Those average citizens didn’t have the power to say, “This is now the law.” But they created a sense of democratic legitimacy in the decision to hold a referendum. They weren’t professional politicians. They didn’t have an agenda. They weren’t trying to get reelected. They weren’t taking favors. And in a landslide, this reform that had once seemed totally impossible passed.
These are all credible ways for us to break out of our ossified thinking. Democracy isn’t set in stone. It’s mutable, and there are lots of strategies to increase participation. Republican gerrymandering is an effort to decrease participation and keep a minority in power. Although a lot of people voted for Trump, and a lot of people will vote for him in 2020, they’re not the majority, especially when you think about how many people don’t vote in this country. What we need to be sweating bullets over are the structures that allow for minority rule or minority veto — the Electoral College, the Supreme Court, and the Senate filibuster, not to mention the role of money in politics. Those are hugely powerful points of leverage where it doesn’t matter what the majority of the country wants. I personally think constitutions should be periodically updated. They’re not the word of God.
Cohen: Some people treat ours like it is because it fits the argument they’re trying to make — about the Second Amendment, for example.
Taylor: I totally agree. This is why I think it is important to bring the founding fathers down a notch. Some of them were smart — I’m not denying it. Go back and read The Federalist Papers. These were erudite men. But they weren’t saints. They were fallible human beings. And they understood that what they produced was a messy compromise, not a utopian blueprint. We have a twenty-first-century society running on an eighteenth-century document. It’s OK to update it once in a while. Other countries update their constitutions, and they’re fine. [Laughs.]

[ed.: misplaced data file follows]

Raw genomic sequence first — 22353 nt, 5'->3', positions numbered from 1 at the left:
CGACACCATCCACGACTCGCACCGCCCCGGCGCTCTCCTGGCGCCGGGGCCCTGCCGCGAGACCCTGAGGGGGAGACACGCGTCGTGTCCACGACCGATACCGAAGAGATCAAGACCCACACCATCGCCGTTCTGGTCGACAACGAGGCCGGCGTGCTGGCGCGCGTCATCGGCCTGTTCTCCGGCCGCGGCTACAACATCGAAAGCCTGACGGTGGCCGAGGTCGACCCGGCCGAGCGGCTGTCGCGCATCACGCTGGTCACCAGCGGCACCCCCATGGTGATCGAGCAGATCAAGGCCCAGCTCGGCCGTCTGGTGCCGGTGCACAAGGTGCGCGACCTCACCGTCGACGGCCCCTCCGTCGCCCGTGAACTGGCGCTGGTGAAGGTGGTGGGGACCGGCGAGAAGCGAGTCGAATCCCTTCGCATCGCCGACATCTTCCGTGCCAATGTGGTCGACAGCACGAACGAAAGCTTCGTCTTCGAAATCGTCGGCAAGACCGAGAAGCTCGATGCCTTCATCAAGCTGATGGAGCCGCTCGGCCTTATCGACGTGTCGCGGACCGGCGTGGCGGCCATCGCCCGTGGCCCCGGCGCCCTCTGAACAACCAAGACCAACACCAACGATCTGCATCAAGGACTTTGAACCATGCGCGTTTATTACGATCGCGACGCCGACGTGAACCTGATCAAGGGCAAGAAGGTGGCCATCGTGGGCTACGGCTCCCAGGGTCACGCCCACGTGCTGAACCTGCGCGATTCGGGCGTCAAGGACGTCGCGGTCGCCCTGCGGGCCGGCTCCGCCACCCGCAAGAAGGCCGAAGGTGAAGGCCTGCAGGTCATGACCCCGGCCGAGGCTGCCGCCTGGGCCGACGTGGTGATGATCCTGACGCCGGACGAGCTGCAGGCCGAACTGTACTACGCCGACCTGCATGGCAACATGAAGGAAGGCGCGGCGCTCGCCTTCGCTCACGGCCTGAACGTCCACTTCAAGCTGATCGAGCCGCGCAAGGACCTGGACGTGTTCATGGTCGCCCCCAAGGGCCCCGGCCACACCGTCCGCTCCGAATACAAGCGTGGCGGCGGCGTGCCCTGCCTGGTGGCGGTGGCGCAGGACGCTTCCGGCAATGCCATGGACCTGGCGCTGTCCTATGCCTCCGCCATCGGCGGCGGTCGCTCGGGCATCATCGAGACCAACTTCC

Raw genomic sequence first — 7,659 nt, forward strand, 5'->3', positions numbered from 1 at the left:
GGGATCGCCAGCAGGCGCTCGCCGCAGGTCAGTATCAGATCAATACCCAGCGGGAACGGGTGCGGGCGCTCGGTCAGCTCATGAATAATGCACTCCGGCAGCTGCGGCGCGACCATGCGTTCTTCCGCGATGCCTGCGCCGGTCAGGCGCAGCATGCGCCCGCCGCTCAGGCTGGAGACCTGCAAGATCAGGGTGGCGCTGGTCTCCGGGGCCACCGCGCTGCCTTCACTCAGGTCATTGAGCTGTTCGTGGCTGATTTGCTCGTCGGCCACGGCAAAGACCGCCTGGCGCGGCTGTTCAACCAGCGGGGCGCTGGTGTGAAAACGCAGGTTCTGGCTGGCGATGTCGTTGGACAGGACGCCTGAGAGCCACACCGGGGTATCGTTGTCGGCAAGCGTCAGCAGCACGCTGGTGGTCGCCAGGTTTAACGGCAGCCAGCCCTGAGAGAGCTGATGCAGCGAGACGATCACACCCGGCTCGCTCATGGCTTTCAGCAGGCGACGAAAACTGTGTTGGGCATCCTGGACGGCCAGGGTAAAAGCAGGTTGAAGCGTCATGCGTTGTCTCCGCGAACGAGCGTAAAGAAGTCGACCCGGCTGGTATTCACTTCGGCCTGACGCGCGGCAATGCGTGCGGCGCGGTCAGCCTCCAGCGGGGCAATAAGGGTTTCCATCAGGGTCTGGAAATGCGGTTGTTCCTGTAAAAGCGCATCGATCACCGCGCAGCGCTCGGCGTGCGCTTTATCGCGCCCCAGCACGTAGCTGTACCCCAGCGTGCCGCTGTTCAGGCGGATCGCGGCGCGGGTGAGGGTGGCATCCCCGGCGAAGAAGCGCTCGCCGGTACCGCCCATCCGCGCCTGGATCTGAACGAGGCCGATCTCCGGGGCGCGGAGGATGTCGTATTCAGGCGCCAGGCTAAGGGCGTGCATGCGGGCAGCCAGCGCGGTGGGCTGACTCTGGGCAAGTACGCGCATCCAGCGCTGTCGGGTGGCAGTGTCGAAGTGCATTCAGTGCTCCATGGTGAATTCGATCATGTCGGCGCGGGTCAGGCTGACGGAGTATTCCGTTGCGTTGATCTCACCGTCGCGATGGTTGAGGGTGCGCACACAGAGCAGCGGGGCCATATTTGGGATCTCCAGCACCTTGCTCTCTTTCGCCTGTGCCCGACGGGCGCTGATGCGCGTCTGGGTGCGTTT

Cohen: You participated in the Occupy Wall Street movement in 2011. What did you take away from that experience?
Taylor: I learned that what brought people to the encampments were experiences of financial hardship: they couldn’t pay their medical bills or their student debt, or their mortgages were underwater because of the financial collapse. What connected everyone was indebtedness. So, out of Occupy, a group of us started a debtors’ union called the Debt Collective.
Cohen: How does it work?
Taylor: The overarching idea is that, since the 1970s, we’ve moved from a welfare state to a “debt-fare” state. Wages have stagnated, and people have compensated for that by accessing credit. Credit cards weren’t a thing for our grandparents when they were younger, but now almost everyone has one. Today the majority of bankruptcies stem from medical bills, and the average American dies with $62,000 of debt. So much for passing on an estate to your kids!
Easy access to credit masked the fact that inequality was growing at alarming rates.
Cohen: What are the arguments for student-debt forgiveness?